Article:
only for negative resolution procedure for orders made under that
195. Clause 109(5) sets out the types of provision
which may be included in the order, and this is based on the existing
powers in section 311(2)(a) of the Merchant Shipping Act 1995.
196. The purpose of clause 109(6) is to enable
provision to be made for other legislation to take precedence.
This would be relevant where regional or local legislation exists
for the thing specified in the order. For example, in Scotland
the local authorities have powers under section 121 of the Civic
Government (Scotland) Act 1972 to regulate traffic on inland waters
in Scotland, and it may be appropriate for their legislation to
take precedence. In the UK generally, and in relation to the prevention
of collisions, it may be appropriate for local rules relating
to harbours and rivers to take precedence.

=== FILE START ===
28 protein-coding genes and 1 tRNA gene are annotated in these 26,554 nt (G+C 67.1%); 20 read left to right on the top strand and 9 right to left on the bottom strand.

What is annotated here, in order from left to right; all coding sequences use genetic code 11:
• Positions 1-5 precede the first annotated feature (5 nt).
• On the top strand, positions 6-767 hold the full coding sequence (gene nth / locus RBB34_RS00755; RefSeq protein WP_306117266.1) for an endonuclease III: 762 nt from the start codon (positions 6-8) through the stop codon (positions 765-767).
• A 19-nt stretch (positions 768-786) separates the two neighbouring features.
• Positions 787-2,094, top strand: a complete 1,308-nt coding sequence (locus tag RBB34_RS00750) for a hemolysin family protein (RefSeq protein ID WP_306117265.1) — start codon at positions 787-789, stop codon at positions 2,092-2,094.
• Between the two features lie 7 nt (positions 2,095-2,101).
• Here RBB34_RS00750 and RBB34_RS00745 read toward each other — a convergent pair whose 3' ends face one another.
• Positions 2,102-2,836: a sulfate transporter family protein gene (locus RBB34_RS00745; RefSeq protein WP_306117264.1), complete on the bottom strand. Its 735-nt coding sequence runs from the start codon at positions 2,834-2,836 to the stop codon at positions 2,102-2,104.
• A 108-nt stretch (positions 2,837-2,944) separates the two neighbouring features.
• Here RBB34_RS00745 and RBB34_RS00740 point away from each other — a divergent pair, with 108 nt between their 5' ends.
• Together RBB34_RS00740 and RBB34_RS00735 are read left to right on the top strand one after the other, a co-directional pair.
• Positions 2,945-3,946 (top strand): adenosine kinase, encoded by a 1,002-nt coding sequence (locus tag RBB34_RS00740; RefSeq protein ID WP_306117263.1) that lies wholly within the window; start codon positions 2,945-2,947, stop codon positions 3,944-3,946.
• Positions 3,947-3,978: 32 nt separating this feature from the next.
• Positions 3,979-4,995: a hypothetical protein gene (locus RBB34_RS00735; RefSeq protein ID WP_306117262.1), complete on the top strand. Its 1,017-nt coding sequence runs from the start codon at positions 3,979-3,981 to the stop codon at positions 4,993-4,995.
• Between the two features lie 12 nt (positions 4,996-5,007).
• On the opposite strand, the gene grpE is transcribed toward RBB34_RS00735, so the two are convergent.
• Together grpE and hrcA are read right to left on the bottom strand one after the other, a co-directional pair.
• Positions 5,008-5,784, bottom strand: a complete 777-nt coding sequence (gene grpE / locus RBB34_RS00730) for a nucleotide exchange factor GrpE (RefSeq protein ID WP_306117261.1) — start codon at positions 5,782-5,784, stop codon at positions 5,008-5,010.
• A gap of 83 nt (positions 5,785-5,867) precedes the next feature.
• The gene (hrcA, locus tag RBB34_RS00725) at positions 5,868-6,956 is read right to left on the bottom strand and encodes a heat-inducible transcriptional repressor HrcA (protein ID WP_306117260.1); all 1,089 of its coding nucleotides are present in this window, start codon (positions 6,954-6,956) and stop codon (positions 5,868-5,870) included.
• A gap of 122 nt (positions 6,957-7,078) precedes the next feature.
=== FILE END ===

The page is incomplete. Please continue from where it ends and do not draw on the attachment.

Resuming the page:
197. Under clause 109(7), an order will be subject
to the negative resolution procedure. However, the Secretary of
State will have to consult organisations in the UK which appear
to him to be representative of persons who will be affected by
the order. This is the same consultation procedure as is required
for the making of safety regulations under the Merchant Shipping
Clause 110 - Maritime security services
198. Clause 110 inserts a new section 36A in
to the Aviation and Maritime Security Act 1990. Section 36A will
empower the Secretary of State to make regulations about the listing
of people who are approved by him for the provision of a particular
maritime security service. It is identical in form and rationale
to the new section introduced by clause 105 (discussed above).
7 - GENERAL
Clause 117 - Commencement
199. Clause 117(1) - (4) makes provision for
commencement orders which, in line with normal practice, are not
subject to Parliamentary scrutiny. A commencement order made under
this provision may make transitional, consequential or incidental
provision. In particular, under clause 113(3) transitional provisions
may be made in place of paragraph 2(c) of Schedule 1 (dismissal
of a member of the Office of Rail Regulation who is the subject
of a bankruptcy restrictions order), until the provisions of the
Enterprise Act 2002 relating to bankruptcy restrictions orders
come into force.